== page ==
Disadvantages of Henna for Hair

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Henna is widely used for body art called mehndi throughout South Asia and the Middle East. In addition, henna can be used on your hair for natural hair dye. It’s great, natural temporary color!

Henna softens the look of browns and auburns. It can produce beautiful hair color, but sometimes there are unexpected effects people should be aware of.

What are the disadvantages of henna for hair?

The biggest issues with henna for hair are:

  • A reduction in your luscious curls
  • Very time consuming
  • Color correcting proves to be difficult

Continue reading to learn more about the disadvantages of applying henna to your hair (keep in mind we still love it!) and tips on dealing with the negative effects of henna on your hair.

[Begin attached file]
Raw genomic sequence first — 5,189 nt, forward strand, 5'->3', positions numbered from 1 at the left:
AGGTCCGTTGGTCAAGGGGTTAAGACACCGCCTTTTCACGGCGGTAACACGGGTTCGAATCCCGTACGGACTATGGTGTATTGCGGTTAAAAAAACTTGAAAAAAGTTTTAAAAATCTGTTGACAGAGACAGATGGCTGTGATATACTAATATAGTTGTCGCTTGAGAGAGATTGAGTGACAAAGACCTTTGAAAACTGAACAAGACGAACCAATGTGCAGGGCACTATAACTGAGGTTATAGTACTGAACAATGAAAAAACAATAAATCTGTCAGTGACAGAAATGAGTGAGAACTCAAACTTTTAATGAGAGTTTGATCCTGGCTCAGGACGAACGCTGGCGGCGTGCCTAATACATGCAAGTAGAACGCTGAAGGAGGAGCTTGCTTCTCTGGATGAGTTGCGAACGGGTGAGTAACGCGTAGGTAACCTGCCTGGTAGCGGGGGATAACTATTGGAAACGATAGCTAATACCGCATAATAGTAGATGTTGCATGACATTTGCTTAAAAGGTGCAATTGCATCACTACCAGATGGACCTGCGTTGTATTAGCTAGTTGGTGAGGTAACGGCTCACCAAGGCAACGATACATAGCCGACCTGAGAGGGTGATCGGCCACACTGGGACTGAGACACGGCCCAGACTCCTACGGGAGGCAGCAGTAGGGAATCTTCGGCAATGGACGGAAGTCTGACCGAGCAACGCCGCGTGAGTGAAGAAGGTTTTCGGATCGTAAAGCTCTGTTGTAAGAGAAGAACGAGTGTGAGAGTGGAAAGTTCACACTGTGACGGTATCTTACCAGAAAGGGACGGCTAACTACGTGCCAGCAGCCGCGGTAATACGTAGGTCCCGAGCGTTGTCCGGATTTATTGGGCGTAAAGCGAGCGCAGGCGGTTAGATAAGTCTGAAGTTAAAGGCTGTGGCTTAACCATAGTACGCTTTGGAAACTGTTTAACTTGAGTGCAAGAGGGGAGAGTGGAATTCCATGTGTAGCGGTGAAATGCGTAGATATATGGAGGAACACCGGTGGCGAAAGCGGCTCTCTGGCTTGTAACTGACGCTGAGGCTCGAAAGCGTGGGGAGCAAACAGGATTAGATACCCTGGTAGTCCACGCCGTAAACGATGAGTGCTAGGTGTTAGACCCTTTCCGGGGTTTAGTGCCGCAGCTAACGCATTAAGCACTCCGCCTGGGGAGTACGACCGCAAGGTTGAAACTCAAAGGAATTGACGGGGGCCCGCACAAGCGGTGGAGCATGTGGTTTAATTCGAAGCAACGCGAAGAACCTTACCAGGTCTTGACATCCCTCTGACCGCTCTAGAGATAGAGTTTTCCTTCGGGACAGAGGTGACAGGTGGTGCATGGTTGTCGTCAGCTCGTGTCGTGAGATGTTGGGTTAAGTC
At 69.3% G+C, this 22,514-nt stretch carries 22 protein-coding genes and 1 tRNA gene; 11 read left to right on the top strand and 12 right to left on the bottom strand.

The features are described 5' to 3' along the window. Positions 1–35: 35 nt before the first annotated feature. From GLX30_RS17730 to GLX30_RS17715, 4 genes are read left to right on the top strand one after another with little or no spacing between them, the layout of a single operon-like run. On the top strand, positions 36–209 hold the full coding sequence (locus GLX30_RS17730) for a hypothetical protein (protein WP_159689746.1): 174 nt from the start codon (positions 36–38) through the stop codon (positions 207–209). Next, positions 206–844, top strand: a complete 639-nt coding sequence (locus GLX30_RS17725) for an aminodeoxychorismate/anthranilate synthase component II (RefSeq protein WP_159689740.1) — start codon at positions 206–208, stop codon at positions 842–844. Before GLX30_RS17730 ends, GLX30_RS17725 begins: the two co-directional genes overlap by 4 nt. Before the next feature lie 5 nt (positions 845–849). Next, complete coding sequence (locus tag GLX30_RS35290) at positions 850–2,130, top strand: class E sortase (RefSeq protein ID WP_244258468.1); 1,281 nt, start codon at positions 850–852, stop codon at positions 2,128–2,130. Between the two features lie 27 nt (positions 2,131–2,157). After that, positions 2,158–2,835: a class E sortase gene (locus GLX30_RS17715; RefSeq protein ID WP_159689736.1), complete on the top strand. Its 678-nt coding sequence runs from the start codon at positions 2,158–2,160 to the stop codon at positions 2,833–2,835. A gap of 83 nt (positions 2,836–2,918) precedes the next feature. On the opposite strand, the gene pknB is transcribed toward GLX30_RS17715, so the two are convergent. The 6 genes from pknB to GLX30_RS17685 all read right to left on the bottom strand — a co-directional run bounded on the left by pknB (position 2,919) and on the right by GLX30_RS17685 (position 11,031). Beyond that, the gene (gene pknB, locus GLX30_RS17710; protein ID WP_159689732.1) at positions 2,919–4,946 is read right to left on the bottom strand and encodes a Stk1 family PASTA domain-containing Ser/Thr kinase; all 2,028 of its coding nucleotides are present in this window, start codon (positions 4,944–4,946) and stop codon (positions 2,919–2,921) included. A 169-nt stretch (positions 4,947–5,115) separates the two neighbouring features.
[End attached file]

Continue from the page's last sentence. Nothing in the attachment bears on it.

Hair Dye Made From Henna: What Is It?

Henna comes from the Lawsonia Inermis leaves, which are used to make henna. Their powder is fine, pigmented, and highly refined after harvesting. Hair is stained with this paste by mixing the powder with liquid to form a paste that resembles mud (and smells like mud too!).

Different plants are often mixed with pure henna in order to achieve different colors.

These include:

  • Using cassia plant powder will enhance lighter shades of blonde and reddish brown hair. However, it won’t actually lighten the hair.
  • Dark shades of black, chocolate brown, auburn, and burgundy benefit from iron indigo plant power.
  • By using pure henna alone, you will achieve a deep red color. Make the mix darker by adding indigo to it.

How Does Henna Work?

Henna Hair

The natural content of lawsone (or hennotannic acid) in henna is responsible for its ability to dye or stain. Lawson is organic and is a natural compound that connects with proteins. It will then react with the keratin in your hair to produce a new natural hair color.

When this reaction takes place, the hair becomes dyed.  

1. Hair Henna Types

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Since henna is highly demanded during festivals and cultural ceremonies, many adulterated varieties are available.

Henna should therefore be purchased from sources you can trust, and you should read the labels carefully.